It is seen that by means of the presence of the patterns according to the present invention, the rigidity decreases significantly.
More particularly, it is seen that the deeper the recesses and the higher the protrusions, the more the rigidity is reduced. This corresponds to a plate similar to FIG. 2A.
With the present invention it is therefore possible to produce more flexible plates while retaining constant thickness.
In FIGS. 3A and 3B, are illustrated the distributions of the stresses within a plate of the prior art 102 and within a plate 2 of FIG. 1 according to the invention, respectively.
It is seen that the maximum stress values are lowered by means of the present invention, and that their distribution within the plate is modified.
As an example, the following dimensions may be given:
The thickness e may be comprised between 25 μm and 2 mm, and may preferably be equal to 200 μm; the height H1 of the protrusions and the depth P1 of the recesses may be comprised between 5 μm and 1.5 mm, and may preferably be equal to 200 μm; the dimension L1 may be comprised between 10 μm and 1 mm, and may preferably be equal to 200 μm; the dimension L2 may be comprised between 10 μm and 1 mm, and may preferably be equal to 50 μm; the dimension L3 may be comprised between 10 μm and 1 mm, and may preferably be equal to 50 μm.
The ratio between L3 and L2+2L1 is for example comprised between 0.05 and 33.3, and preferably between 0.1 and 1.
As an example, the electrolyte may be in yttriated zirconia (YSZ), the oxygen electrode may be in lanthanum chromite doped with strontium (LSM), and the hydrogen electrode may be an yttriated zirconium/nickel (Ni-YSZ) cermet.
The material of the electrolyte plate may also be 8YSZ, 3YSZ, 10ScSZ, 10Sc1CeSZ, 10Sc1ASZ, 10Sc1YSZ, 5YbSZ, BCY, BCZY, BCG, BZY, BCZG.
The design of the shape of the plate notably of the arrangement, of the distribution and of the dimensions of the relief may be obtained by a finite element calculation.
The electrolyte plate may be made according to known techniques, for example by strip casting. The thickness of the plate before structuration takes into account the relief to be made. The structuration of the faces of the plate is made “in a coarse way”, for example by means of a laser device, the path of which may be programmed by means of a computer. The power of the beam should be selected so as to dig into the surface of the plate without breaking the cell. A first structuration is carried out on a first face, and then the electrolyte plate is turned over so as to allow structuration of the other face.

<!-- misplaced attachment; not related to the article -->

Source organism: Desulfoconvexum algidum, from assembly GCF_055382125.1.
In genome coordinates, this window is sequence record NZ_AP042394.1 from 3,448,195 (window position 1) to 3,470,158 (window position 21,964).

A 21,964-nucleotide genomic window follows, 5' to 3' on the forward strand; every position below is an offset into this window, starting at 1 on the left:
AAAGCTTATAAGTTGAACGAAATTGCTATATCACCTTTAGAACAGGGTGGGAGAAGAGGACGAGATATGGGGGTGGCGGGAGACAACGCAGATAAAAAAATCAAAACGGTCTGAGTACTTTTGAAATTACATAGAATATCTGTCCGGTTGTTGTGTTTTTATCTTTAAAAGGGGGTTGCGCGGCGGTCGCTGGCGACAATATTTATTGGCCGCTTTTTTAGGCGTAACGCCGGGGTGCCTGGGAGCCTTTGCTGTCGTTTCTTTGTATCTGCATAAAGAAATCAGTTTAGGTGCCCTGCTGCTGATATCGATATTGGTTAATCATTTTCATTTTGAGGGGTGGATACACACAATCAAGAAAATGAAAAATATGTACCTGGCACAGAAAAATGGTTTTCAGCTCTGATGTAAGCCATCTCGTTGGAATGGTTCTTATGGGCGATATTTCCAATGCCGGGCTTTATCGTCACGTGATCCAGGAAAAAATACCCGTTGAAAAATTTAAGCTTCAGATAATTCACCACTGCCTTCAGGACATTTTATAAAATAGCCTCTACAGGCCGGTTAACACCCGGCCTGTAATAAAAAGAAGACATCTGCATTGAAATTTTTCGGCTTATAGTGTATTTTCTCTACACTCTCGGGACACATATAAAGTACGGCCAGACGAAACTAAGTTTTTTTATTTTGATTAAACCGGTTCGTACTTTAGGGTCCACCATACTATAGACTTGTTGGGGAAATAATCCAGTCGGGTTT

In this exemplary method embodiment, the making of the patterns is obtained by removing material. Trenches are engraved in each of the faces.
Very accurate positioning of the cell is sought in order to obtain good structuration.
The steps following the structuration step of the two faces are those of a conventional method for making a cell, notably the sintering step of the electrolyte plate, and then the step for making the electrodes, for example by screen printing, and then the step for sintering the electrodes.
The invention therefore does not involve any significant modification of the method for manufacturing the cells from the state of the art, since it only requires the addition of a single step: the structuration by a laser beam.
By means of the present invention, the mechanical performances of a cell are increased without reducing the electrochemical performances of the latter. Accordingly, the making of an industrial fuel cell is facilitated since the cell core is more performing. The lifetime of fuel cells is then increased since the mechanical load on the cell core is more adapted to what the cells may withstand.
In FIG. 4, an exemplary SOFC cell according to the present invention may be seen, comprising a stack of cells C1, C2 each comprising a structured electrolyte plate similar to the one of FIG. 1, an anode 14 and a cathode 16. The cells are connected in series with interconnecting plates 18.
An electrolyzer according to the present invention is of a similar design to that of the cell of FIG. 4.
It is quite understood that the protrusions or recesses within a same face may not have the same dimensions.